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A guide to child maintenance – UK child support laws

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Unfortunately, not all relationships last forever. If you split with your partner after having children, then you may want to consider what financial support you can receive from the other parent of your child.

What is Child Maintenance?

Child maintenance is an arrangement between you and the other parent of your child. It covers how your child’s living costs will be paid for when one of the parents no longer lives with them. These payments are made when you’ve separated from the other parent, or if you have never been in a relationship.

Both parents are responsible for the costs of raising their children, even if they do not see them. This is separate to making arrangement for access to your children.

Child maintenance can be either:

  • a private arrangement between you and the other parent or
  • made through the Child Maintenance Service – a government scheme

You can have child maintenance arrangements for children under 16, or under 20 if they are in approved education or training. If you make a private arrangement you can continue paying after then.

Child maintenance is paid regardless of whether you live with your children or not, and it’s a parental obligation that you continue paying until your child leaves school or university.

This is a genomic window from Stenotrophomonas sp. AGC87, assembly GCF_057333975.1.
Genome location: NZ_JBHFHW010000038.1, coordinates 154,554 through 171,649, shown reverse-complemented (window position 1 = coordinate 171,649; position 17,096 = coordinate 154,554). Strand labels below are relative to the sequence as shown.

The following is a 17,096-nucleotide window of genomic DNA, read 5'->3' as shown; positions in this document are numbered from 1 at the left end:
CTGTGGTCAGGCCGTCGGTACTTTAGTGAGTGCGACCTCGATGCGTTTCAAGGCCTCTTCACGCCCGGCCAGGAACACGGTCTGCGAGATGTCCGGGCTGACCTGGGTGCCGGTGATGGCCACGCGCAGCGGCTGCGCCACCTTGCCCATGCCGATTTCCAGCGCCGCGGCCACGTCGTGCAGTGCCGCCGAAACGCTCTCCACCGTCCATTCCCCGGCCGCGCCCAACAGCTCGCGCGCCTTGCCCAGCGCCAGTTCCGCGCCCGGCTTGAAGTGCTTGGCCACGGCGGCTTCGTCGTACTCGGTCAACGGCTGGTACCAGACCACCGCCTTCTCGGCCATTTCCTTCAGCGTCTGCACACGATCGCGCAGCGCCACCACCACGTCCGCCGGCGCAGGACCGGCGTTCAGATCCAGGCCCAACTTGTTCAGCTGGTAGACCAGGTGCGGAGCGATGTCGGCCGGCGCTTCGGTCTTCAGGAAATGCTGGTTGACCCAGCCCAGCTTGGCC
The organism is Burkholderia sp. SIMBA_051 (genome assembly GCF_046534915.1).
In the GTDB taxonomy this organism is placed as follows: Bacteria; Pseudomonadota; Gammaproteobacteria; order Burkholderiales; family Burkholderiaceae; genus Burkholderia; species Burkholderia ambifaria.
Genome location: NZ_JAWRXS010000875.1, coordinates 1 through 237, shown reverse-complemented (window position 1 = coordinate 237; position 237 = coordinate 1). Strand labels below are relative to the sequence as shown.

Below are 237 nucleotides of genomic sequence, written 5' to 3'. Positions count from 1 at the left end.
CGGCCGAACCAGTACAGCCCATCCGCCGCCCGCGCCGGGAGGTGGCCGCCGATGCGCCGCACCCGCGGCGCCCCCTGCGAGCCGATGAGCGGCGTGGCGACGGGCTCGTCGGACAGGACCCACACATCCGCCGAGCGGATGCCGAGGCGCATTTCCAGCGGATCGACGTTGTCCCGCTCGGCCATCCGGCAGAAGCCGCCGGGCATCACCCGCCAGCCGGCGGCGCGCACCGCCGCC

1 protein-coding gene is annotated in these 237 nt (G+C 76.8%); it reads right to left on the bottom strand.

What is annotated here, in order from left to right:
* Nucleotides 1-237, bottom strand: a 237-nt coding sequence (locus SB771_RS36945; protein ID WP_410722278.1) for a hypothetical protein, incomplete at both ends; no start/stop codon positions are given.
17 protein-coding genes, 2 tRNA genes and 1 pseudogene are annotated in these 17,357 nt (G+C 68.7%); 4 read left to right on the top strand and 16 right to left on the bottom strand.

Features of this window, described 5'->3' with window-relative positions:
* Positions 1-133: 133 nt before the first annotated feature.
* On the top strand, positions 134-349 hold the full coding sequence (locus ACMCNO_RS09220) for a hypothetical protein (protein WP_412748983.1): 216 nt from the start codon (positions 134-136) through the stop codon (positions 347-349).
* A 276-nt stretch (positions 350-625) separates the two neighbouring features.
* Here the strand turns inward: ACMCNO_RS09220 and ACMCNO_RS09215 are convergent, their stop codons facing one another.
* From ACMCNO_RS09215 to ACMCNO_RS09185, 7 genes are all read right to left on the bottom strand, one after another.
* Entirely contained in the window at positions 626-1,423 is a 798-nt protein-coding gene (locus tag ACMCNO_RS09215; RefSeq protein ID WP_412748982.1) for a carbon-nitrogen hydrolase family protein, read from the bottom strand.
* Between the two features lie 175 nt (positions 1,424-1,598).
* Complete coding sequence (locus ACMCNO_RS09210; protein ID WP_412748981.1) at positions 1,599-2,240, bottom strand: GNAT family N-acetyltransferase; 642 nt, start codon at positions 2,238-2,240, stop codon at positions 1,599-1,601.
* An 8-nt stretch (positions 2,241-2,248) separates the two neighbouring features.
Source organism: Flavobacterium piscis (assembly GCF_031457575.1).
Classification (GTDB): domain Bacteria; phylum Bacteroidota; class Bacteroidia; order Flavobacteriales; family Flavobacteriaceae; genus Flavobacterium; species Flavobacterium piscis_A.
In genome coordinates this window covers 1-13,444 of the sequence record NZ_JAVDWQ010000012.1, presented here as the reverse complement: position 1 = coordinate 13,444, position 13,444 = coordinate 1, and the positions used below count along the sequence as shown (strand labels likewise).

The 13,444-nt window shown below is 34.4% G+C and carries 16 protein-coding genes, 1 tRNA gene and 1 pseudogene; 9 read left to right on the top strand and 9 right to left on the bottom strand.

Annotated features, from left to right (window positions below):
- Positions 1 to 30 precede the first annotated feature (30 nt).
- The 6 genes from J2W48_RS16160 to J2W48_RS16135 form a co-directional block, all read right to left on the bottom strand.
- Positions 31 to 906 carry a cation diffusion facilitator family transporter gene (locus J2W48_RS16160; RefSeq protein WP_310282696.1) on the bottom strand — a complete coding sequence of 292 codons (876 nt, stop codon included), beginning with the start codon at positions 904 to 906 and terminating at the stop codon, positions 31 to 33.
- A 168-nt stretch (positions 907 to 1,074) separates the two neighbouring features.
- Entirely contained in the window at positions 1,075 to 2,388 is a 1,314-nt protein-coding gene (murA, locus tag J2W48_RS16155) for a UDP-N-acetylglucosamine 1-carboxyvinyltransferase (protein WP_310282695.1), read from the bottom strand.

In child support law the parent who receives child maintenance is known as the ‘parent with care’, and the parent who pays child maintenance is known as the ‘non-resident parent’.

How much Child Maintenance should you be paying?

In this article, the family law team at Wilson Browne explains more about child maintenance.

Child maintenance is calculated based on a number of factors, including the number of children, the number of nights spent with the non-resident parents, and your average weekly wages.

It can help to check with a child support specialist how much you should expect to pay, as it can vary depending on the circumstances.

The purpose of the child support payments are to provide the children of the relationship with regular, reliable financial support that helps towards a child’s everyday living costs.

Is It a legal requirement to pay Child Maintenance in the UK?

There’s no doubt that a parent should be expected to contribute financially towards their children.

Generally, where one parent looks after the children for the majority of the time, it’s a legal requirement for them to be paid child maintenance by the other parent. The only time this is not a legal requirement is when the children cohabit equally with both parents. This would mean that the children spends 50 per cent of their time with the parent with care and 50 per cent of their time with the non-resident parent.

If this is the case, it’s assumed that both parents incur and split the costs equally.

Legally, you may not be forced to pay if there are exceptional circumstances for example, if you are in prison or are a full-time student. The government’s Child Maintenance Service can legally force parents to make payments, and if you fail to do so, there can be legal consequences.

For the purposes of the UK child support laws, a parent is legally required to make child maintenance payments if they meet the following criteria: